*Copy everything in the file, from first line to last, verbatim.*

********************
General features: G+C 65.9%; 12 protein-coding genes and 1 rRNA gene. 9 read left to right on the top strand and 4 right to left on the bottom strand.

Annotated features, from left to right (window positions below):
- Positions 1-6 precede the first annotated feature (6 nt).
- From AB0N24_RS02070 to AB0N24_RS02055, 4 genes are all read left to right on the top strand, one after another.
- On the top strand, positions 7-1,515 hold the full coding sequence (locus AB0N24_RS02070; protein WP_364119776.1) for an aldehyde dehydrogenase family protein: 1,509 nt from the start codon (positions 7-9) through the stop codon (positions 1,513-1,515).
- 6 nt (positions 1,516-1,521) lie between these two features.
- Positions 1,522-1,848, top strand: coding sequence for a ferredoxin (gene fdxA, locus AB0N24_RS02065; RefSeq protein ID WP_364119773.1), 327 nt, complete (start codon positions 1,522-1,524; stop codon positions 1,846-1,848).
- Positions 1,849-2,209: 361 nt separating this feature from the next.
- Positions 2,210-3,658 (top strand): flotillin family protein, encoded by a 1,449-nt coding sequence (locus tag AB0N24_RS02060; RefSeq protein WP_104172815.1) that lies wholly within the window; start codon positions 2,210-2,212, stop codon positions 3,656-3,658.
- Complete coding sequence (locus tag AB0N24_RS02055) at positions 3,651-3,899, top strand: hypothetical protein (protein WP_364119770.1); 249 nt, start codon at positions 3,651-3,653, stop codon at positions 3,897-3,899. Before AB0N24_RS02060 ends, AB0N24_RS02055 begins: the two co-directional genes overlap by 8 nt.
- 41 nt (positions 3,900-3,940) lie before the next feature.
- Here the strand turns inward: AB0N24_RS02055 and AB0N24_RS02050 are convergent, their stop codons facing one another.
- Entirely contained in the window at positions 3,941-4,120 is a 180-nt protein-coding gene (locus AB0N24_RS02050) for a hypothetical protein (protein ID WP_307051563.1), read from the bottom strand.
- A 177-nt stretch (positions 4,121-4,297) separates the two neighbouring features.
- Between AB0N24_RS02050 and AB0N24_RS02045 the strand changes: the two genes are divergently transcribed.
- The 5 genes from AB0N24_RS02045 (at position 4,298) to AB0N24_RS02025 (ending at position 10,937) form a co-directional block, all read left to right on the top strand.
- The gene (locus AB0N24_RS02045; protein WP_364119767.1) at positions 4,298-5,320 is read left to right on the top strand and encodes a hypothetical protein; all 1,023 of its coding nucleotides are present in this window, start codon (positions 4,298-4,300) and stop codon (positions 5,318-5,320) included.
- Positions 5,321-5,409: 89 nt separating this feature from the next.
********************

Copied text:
General features: G+C 65.9%; 12 protein-coding genes and 1 rRNA gene. 9 read left to right on the top strand and 4 right to left on the bottom strand.

Annotated features, from left to right (window positions below):
- Positions 1-6 precede the first annotated feature (6 nt).
- From AB0N24_RS02070 to AB0N24_RS02055, 4 genes are all read left to right on the top strand, one after another.
- On the top strand, positions 7-1,515 hold the full coding sequence (locus AB0N24_RS02070; protein WP_364119776.1) for an aldehyde dehydrogenase family protein: 1,509 nt from the start codon (positions 7-9) through the stop codon (positions 1,513-1,515).
- 6 nt (positions 1,516-1,521) lie between these two features.
- Positions 1,522-1,848, top strand: coding sequence for a ferredoxin (gene fdxA, locus AB0N24_RS02065; RefSeq protein ID WP_364119773.1), 327 nt, complete (start codon positions 1,522-1,524; stop codon positions 1,846-1,848).
- Positions 1,849-2,209: 361 nt separating this feature from the next.
- Positions 2,210-3,658 (top strand): flotillin family protein, encoded by a 1,449-nt coding sequence (locus tag AB0N24_RS02060; RefSeq protein WP_104172815.1) that lies wholly within the window; start codon positions 2,210-2,212, stop codon positions 3,656-3,658.
- Complete coding sequence (locus tag AB0N24_RS02055) at positions 3,651-3,899, top strand: hypothetical protein (protein WP_364119770.1); 249 nt, start codon at positions 3,651-3,653, stop codon at positions 3,897-3,899. Before AB0N24_RS02060 ends, AB0N24_RS02055 begins: the two co-directional genes overlap by 8 nt.
- 41 nt (positions 3,900-3,940) lie before the next feature.
- Here the strand turns inward: AB0N24_RS02055 and AB0N24_RS02050 are convergent, their stop codons facing one another.
- Entirely contained in the window at positions 3,941-4,120 is a 180-nt protein-coding gene (locus AB0N24_RS02050) for a hypothetical protein (protein ID WP_307051563.1), read from the bottom strand.
- A 177-nt stretch (positions 4,121-4,297) separates the two neighbouring features.
- Between AB0N24_RS02050 and AB0N24_RS02045 the strand changes: the two genes are divergently transcribed.
- The 5 genes from AB0N24_RS02045 (at position 4,298) to AB0N24_RS02025 (ending at position 10,937) form a co-directional block, all read left to right on the top strand.
- The gene (locus AB0N24_RS02045; protein WP_364119767.1) at positions 4,298-5,320 is read left to right on the top strand and encodes a hypothetical protein; all 1,023 of its coding nucleotides are present in this window, start codon (positions 4,298-4,300) and stop codon (positions 5,318-5,320) included.
- Positions 5,321-5,409: 89 nt separating this feature from the next.